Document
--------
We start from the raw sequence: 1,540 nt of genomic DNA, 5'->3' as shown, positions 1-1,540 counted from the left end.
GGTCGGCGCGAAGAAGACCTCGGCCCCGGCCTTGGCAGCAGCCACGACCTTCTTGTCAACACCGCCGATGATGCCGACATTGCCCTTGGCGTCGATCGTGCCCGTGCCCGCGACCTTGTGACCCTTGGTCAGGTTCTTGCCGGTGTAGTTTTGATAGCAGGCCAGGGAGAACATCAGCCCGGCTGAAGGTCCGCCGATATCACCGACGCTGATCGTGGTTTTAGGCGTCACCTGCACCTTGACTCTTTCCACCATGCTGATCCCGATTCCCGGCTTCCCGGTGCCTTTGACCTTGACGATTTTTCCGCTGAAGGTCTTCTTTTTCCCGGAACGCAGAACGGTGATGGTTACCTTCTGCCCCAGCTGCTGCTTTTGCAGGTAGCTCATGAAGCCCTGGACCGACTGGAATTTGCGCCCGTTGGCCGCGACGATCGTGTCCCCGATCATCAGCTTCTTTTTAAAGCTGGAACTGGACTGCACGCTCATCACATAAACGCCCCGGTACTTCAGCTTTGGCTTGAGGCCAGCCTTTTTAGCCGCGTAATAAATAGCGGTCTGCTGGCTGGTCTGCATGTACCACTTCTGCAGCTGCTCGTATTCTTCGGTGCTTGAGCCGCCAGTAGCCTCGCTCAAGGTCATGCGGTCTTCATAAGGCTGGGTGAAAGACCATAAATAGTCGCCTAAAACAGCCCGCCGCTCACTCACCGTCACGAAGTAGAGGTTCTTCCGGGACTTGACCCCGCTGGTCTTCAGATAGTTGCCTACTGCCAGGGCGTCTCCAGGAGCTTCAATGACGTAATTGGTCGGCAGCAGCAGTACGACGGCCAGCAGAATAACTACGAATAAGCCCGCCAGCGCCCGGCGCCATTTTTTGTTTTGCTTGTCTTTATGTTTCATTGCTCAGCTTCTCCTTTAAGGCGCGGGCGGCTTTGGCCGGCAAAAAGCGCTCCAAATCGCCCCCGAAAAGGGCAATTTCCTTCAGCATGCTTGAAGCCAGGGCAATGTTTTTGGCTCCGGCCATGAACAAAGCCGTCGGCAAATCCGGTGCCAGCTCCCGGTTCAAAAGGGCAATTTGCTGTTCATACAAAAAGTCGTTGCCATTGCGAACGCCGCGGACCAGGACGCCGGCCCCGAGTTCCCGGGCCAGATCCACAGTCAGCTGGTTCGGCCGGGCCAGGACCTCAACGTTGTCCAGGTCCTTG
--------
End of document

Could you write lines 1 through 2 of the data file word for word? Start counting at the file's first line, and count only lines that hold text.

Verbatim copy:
We start from the raw sequence: 1,540 nt of genomic DNA, 5'->3' as shown, positions 1-1,540 counted from the left end.
GGTCGGCGCGAAGAAGACCTCGGCCCCGGCCTTGGCAGCAGCCACGACCTTCTTGTCAACACCGCCGATGATGCCGACATTGCCCTTGGCGTCGATCGTGCCCGTGCCCGCGACCTTGTGACCCTTGGTCAGGTTCTTGCCGGTGTAGTTTTGATAGCAGGCCAGGGAGAACATCAGCCCGGCTGAAGGTCCGCCGATATCACCGACGCTGATCGTGGTTTTAGGCGTCACCTGCACCTTGACTCTTTCCACCATGCTGATCCCGATTCCCGGCTTCCCGGTGCCTTTGACCTTGACGATTTTTCCGCTGAAGGTCTTCTTTTTCCCGGAACGCAGAACGGTGATGGTTACCTTCTGCCCCAGCTGCTGCTTTTGCAGGTAGCTCATGAAGCCCTGGACCGACTGGAATTTGCGCCCGTTGGCCGCGACGATCGTGTCCCCGATCATCAGCTTCTTTTTAAAGCTGGAACTGGACTGCACGCTCATCACATAAACGCCCCGGTACTTCAGCTTTGGCTTGAGGCCAGCCTTTTTAGCCGCGTAATAAATAGCGGTCTGCTGGCTGGTCTGCATGTACCACTTCTGCAGCTGCTCGTATTCTTCGGTGCTTGAGCCGCCAGTAGCCTCGCTCAAGGTCATGCGGTCTTCATAAGGCTGGGTGAAAGACCATAAATAGTCGCCTAAAACAGCCCGCCGCTCACTCACCGTCACGAAGTAGAGGTTCTTCCGGGACTTGACCCCGCTGGTCTTCAGATAGTTGCCTACTGCCAGGGCGTCTCCAGGAGCTTCAATGACGTAATTGGTCGGCAGCAGCAGTACGACGGCCAGCAGAATAACTACGAATAAGCCCGCCAGCGCCCGGCGCCATTTTTTGTTTTGCTTGTCTTTATGTTTCATTGCTCAGCTTCTCCTTTAAGGCGCGGGCGGCTTTGGCCGGCAAAAAGCGCTCCAAATCGCCCCCGAAAAGGGCAATTTCCTTCAGCATGCTTGAAGCCAGGGCAATGTTTTTGGCTCCGGCCATGAACAAAGCCGTCGGCAAATCCGGTGCCAGCTCCCGGTTCAAAAGGGCAATTTGCTGTTCATACAAAAAGTCGTTGCCATTGCGAACGCCGCGGACCAGGACGCCGGCCCCGAGTTCCCGGGCCAGATCCACAGTCAGCTGGTTCGGCCGGGCCAGGACCTCAACGTTGTCCAGGTCCTTG